Indeed, cities overwhelmingly supported Hillary Clinton and they will be the hotbeds of resistance against Donald Trump. But for Murray, the mayor of one of the nation's fastest-growing cities, this situation represents both his biggest opportunity and his biggest risk for failure.

To truly be a Sanctuary City (an often-used phrase that actually has no standard definition), Seattle must also be a city that is affordable and accessible for vulnerable people. It must be a place that respects civil rights despite income level.

Questions about homelessness and housing affordability—whether Murray is doing enough to address those challenges, and whether he is caving to anti-progress naysayers in the process—have defined his first term. They will be central to his reelection bid this year.

More importantly, these questions will determine whether cities like Seattle and mayors like Murray can live up to their promises to lead the fight against Trump's agenda.


As he diagnosed the failures of the Democratic Party, Murray repeated a familiar talking point among the infighting left: Democrats didn’t talk enough about jobs.

“Not just jobs, but good paying jobs,” Murray said. “We [Democrats] should congratulate ourselves for saving this economy, but we shouldn’t congratulate ourselves for closing the income inequality gap. That’s jobs, and for me that’s the missing discussion. It’s not about, 'Should we move to the center or should we move to the left?' We’re not talking about what people need to talk about.”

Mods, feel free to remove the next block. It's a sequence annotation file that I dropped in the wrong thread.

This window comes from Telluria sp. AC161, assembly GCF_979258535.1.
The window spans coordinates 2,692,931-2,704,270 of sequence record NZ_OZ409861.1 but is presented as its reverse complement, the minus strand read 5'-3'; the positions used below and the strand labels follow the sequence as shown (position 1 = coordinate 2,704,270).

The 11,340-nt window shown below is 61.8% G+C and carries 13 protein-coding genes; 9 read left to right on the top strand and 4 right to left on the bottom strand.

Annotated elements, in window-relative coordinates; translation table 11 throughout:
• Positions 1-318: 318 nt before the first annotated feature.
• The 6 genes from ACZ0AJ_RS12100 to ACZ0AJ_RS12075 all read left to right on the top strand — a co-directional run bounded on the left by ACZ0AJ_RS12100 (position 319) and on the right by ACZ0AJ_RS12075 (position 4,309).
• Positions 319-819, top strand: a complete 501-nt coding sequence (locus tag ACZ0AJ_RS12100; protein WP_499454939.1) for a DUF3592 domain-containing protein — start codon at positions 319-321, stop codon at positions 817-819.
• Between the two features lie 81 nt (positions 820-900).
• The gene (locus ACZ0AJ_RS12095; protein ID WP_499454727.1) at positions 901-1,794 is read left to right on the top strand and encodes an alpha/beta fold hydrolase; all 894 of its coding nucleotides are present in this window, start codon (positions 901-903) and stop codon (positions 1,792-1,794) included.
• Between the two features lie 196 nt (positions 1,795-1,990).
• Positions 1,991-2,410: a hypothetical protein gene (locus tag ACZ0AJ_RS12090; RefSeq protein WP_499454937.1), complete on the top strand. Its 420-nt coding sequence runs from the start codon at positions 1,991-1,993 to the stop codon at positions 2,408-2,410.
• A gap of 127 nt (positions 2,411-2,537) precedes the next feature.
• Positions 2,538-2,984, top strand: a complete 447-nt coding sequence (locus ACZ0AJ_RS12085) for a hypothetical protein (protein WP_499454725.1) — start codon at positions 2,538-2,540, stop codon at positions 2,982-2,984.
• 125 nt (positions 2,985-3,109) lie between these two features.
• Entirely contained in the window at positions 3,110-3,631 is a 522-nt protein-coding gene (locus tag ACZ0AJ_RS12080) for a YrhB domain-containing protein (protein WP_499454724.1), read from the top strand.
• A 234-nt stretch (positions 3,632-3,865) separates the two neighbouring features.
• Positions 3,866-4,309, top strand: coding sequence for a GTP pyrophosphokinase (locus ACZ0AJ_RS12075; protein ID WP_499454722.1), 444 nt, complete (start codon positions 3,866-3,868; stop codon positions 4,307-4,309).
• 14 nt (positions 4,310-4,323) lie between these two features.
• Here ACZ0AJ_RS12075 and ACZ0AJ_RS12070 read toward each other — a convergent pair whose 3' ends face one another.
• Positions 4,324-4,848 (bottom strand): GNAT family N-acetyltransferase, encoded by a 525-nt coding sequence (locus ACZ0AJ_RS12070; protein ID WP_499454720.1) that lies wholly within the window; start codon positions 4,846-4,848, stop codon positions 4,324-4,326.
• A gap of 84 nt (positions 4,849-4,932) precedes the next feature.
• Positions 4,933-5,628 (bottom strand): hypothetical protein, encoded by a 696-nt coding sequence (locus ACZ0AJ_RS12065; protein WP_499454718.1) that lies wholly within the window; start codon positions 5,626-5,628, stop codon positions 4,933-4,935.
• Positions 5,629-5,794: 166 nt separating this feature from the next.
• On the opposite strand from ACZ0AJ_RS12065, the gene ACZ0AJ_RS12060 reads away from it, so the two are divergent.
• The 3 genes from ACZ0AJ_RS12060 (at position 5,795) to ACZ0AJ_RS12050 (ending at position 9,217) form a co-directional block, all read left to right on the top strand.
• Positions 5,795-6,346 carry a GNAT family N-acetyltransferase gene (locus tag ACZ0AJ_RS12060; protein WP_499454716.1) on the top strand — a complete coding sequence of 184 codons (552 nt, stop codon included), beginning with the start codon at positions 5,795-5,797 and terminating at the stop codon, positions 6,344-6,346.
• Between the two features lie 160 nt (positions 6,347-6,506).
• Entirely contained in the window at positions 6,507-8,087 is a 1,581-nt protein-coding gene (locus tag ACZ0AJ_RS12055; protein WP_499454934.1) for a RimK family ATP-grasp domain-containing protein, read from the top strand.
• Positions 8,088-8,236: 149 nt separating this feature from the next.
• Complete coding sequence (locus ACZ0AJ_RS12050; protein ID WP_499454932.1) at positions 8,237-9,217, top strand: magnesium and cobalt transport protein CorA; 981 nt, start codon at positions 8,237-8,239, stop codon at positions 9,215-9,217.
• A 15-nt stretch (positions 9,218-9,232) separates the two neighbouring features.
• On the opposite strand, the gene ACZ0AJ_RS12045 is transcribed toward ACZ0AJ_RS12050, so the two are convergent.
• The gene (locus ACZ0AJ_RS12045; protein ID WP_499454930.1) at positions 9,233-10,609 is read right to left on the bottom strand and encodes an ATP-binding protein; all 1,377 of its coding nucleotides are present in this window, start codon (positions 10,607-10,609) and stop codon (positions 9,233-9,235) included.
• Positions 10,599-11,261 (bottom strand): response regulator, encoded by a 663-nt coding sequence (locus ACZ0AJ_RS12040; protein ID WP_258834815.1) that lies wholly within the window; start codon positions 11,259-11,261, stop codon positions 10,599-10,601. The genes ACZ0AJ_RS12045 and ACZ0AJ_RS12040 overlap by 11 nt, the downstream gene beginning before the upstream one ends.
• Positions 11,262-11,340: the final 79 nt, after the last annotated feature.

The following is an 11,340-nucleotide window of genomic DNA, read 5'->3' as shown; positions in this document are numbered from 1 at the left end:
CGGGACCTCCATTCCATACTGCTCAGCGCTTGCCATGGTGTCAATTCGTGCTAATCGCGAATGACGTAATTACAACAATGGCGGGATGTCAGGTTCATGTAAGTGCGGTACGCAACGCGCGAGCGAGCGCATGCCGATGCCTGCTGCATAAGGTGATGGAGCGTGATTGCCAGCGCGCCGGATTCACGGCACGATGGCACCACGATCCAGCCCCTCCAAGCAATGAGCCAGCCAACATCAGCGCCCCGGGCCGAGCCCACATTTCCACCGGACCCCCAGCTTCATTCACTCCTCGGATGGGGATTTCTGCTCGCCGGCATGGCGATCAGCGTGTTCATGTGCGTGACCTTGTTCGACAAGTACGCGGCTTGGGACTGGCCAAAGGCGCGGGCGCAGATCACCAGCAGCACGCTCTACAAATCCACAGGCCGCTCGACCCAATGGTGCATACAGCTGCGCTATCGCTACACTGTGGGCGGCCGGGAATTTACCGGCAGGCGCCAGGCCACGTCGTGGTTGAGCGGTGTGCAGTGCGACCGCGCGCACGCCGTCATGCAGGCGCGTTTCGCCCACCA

Take Grays Harbor County, Washington, where Trump was popular

“What I heard from folks [there] is their wages are poor, their housing stock is poor, they’re worried about education,” Murray said. “What are we working on in Seattle? Raising the minimum wage, affordable housing… pre-k. The same things. But they view us in Grays Harbor County as kind of self-righteous and elitist. We actually believe in the same things and somehow we’ve got to figure out how to connect with the other people who are suffering, who are being screwed by the system.”


I ask Murray, who’s notorious in Seattle political circles for his temper, if he has any advice for Donald Trump on controlling his anger. He doesn’t bite.

“You know, it’s interesting because when I’m here I realize—east coast, you know—in Seattle I’m considered kind of bold and here i’m kind of the meek, quiet mayor."

He pauses for a long time. “You know, I’ve never met the guy. I’m told that one-on-one he’s pretty pleasant… Which tells me, if that’s the case he’s a bully and most bullies are chickens, which means we need to confront him hard.

“You know, I’ve been in elective office for 21 years and people say things about you and you’ve just got to get over it. Every elected official I know at some point early on personalizes it, but as time goes on, you learn to let go of it. The disadvantage [Trump] has is he’s never been in public office.”